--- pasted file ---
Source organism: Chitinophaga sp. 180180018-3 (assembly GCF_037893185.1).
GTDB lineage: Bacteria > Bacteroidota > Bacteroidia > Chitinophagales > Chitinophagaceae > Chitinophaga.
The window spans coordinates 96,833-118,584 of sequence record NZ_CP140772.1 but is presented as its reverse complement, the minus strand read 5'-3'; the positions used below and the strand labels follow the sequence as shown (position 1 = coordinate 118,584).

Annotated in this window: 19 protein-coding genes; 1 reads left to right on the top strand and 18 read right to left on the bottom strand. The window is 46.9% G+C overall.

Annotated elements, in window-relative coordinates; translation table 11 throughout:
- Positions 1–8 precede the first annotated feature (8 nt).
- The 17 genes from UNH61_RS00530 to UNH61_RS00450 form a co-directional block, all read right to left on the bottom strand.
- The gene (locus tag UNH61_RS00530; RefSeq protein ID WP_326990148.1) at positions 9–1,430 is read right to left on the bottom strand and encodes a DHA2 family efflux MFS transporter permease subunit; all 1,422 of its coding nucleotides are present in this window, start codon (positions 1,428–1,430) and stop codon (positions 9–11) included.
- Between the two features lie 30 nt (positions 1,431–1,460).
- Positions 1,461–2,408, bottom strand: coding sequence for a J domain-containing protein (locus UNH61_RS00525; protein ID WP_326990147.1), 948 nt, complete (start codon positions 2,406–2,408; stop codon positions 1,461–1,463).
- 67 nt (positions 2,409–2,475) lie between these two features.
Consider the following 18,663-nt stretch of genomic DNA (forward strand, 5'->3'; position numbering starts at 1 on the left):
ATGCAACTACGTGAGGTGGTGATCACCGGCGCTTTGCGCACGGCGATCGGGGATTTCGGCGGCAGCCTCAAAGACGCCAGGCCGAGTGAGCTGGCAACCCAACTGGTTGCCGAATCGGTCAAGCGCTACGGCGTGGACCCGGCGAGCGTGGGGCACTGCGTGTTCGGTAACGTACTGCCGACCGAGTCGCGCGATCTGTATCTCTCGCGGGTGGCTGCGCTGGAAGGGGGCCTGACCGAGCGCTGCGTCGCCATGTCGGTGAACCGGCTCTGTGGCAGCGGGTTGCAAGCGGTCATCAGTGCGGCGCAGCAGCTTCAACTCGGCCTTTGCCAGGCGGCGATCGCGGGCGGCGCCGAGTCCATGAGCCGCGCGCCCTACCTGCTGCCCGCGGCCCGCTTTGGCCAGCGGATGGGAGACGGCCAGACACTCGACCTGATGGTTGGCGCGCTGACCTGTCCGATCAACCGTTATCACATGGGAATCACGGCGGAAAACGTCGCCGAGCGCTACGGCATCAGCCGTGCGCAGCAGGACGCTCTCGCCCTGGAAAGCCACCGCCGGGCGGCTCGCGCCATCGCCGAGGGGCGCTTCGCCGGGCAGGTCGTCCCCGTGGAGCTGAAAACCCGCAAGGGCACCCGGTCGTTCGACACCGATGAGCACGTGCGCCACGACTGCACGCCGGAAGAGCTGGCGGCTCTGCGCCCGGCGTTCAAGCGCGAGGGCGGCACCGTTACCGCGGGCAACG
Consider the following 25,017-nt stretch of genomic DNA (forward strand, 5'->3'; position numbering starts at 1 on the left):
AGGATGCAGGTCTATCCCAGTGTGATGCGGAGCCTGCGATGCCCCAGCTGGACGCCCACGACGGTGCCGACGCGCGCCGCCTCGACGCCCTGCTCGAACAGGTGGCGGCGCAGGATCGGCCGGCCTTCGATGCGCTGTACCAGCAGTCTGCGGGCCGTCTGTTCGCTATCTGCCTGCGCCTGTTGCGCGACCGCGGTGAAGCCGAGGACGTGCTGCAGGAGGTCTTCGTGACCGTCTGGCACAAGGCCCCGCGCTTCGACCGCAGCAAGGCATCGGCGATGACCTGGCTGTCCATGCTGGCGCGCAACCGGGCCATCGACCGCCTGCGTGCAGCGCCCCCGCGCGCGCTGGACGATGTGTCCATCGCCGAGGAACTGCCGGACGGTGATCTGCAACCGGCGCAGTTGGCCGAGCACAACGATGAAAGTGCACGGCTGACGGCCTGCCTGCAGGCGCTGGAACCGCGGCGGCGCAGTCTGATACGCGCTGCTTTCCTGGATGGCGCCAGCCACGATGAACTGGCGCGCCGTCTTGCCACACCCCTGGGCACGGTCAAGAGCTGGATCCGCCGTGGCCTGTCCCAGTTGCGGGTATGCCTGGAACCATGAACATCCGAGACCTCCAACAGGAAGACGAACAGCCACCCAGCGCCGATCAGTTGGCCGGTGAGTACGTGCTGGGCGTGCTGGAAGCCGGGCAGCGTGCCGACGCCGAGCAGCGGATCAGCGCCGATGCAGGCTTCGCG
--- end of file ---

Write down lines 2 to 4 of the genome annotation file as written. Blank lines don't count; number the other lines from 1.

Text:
GTDB lineage: Bacteria > Bacteroidota > Bacteroidia > Chitinophagales > Chitinophagaceae > Chitinophaga.
The window spans coordinates 96,833-118,584 of sequence record NZ_CP140772.1 but is presented as its reverse complement, the minus strand read 5'-3'; the positions used below and the strand labels follow the sequence as shown (position 1 = coordinate 118,584).

Annotated in this window: 19 protein-coding genes; 1 reads left to right on the top strand and 18 read right to left on the bottom strand. The window is 46.9% G+C overall.